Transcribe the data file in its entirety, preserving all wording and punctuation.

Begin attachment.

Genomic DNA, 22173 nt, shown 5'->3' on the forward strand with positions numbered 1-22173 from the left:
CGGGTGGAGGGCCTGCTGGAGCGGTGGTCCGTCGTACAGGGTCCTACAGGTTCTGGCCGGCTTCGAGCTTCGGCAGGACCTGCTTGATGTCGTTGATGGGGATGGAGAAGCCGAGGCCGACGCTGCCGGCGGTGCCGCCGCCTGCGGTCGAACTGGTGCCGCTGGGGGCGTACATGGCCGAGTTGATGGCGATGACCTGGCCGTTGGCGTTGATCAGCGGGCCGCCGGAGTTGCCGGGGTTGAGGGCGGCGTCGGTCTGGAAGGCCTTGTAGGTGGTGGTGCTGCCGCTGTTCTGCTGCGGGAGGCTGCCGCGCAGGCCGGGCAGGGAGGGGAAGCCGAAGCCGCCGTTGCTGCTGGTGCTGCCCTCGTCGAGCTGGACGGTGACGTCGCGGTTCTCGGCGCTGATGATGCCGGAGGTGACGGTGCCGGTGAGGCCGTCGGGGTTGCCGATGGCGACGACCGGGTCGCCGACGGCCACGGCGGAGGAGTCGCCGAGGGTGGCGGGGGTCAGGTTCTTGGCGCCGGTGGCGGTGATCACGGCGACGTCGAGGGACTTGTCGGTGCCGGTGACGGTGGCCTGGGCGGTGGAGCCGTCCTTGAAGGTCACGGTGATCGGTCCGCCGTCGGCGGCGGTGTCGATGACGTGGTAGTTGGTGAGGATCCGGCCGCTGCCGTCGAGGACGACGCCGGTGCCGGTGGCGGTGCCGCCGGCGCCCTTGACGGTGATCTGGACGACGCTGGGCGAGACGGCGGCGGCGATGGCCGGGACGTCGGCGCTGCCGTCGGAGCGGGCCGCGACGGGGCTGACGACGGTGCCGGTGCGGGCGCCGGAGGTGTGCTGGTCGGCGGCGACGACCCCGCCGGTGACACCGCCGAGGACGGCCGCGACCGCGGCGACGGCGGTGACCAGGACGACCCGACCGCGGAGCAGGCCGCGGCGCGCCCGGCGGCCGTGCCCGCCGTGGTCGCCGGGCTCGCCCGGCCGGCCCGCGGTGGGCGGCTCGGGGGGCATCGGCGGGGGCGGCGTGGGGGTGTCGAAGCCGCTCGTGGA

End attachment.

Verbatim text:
Genomic DNA, 22173 nt, shown 5'->3' on the forward strand with positions numbered 1-22173 from the left:
CGGGTGGAGGGCCTGCTGGAGCGGTGGTCCGTCGTACAGGGTCCTACAGGTTCTGGCCGGCTTCGAGCTTCGGCAGGACCTGCTTGATGTCGTTGATGGGGATGGAGAAGCCGAGGCCGACGCTGCCGGCGGTGCCGCCGCCTGCGGTCGAACTGGTGCCGCTGGGGGCGTACATGGCCGAGTTGATGGCGATGACCTGGCCGTTGGCGTTGATCAGCGGGCCGCCGGAGTTGCCGGGGTTGAGGGCGGCGTCGGTCTGGAAGGCCTTGTAGGTGGTGGTGCTGCCGCTGTTCTGCTGCGGGAGGCTGCCGCGCAGGCCGGGCAGGGAGGGGAAGCCGAAGCCGCCGTTGCTGCTGGTGCTGCCCTCGTCGAGCTGGACGGTGACGTCGCGGTTCTCGGCGCTGATGATGCCGGAGGTGACGGTGCCGGTGAGGCCGTCGGGGTTGCCGATGGCGACGACCGGGTCGCCGACGGCCACGGCGGAGGAGTCGCCGAGGGTGGCGGGGGTCAGGTTCTTGGCGCCGGTGGCGGTGATCACGGCGACGTCGAGGGACTTGTCGGTGCCGGTGACGGTGGCCTGGGCGGTGGAGCCGTCCTTGAAGGTCACGGTGATCGGTCCGCCGTCGGCGGCGGTGTCGATGACGTGGTAGTTGGTGAGGATCCGGCCGCTGCCGTCGAGGACGACGCCGGTGCCGGTGGCGGTGCCGCCGGCGCCCTTGACGGTGATCTGGACGACGCTGGGCGAGACGGCGGCGGCGATGGCCGGGACGTCGGCGCTGCCGTCGGAGCGGGCCGCGACGGGGCTGACGACGGTGCCGGTGCGGGCGCCGGAGGTGTGCTGGTCGGCGGCGACGACCCCGCCGGTGACACCGCCGAGGACGGCCGCGACCGCGGCGACGGCGGTGACCAGGACGACCCGACCGCGGAGCAGGCCGCGGCGCGCCCGGCGGCCGTGCCCGCCGTGGTCGCCGGGCTCGCCCGGCCGGCCCGCGGTGGGCGGCTCGGGGGGCATCGGCGGGGGCGGCGTGGGGGTGTCGAAGCCGCTCGTGGA